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We've heard our employers suspect everyone is doing their Christmas shopping online, so they're monitoring our web use. Can they do this without telling us?
Under data protection rules, your employer is required to tell you in advance if they are going to monitor your use of the internet or the email system (and the reason why they will be carrying out the monitoring). Sensible employers will have a policy that allows staff some personal use of the web.
Your employer is only allowed to use covert monitoring (i.e. monitoring which you are not informed of) in very rare circumstances, e.g. where a crime needs to be investigated.
If your employer has failed to inform you that you are being monitored, speak to your union rep if you have one. You also have the right to complain to the Information Commissioner. In any event, it is always sensible to check out any workplace policies before using your employer’s electronic systems.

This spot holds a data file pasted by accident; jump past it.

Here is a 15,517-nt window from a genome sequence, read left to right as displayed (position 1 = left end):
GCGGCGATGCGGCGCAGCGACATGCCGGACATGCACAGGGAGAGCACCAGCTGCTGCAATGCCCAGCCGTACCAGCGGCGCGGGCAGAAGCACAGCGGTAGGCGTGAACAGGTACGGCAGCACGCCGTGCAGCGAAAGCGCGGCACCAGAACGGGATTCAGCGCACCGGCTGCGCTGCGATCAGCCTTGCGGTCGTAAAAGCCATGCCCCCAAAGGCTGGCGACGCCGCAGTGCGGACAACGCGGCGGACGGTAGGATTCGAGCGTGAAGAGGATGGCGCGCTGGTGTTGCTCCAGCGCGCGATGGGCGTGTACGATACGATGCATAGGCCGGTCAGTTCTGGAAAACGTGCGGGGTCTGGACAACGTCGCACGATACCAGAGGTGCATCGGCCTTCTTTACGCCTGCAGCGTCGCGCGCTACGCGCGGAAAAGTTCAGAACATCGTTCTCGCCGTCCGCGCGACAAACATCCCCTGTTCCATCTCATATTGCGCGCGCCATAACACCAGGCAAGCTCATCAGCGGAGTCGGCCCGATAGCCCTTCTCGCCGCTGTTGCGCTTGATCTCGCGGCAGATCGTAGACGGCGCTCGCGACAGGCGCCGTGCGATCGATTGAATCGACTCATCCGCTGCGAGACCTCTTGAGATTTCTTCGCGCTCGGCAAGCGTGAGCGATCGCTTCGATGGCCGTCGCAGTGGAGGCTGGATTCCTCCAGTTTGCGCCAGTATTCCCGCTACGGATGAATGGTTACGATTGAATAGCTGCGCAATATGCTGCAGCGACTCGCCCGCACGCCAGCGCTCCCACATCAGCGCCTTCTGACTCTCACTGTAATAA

Even though your employer may have broken data protection rules, this probably won’t prevent you being disciplined if using the work internet for online shopping is against the rules where you work, especially if you are shopping during rostered work time. Check whether your employer permits you to use email or the internet for personal reasons such as shopping.
Your employer should have clear rules in place telling you what use can – and cannot – be made of the internet at work, and what punishment is likely if you break those rules. Sometimes personal use is permitted but at specified times, for example only during your lunch break. If the rules are not clear, it would normally be unfair to discipline you for breaking them.
The Information Commissioner has issued guidance advising employers to prepare workplace surveillance policies and to consult staff when doing so. This guidance can be found on the Information Commissioner's Office website.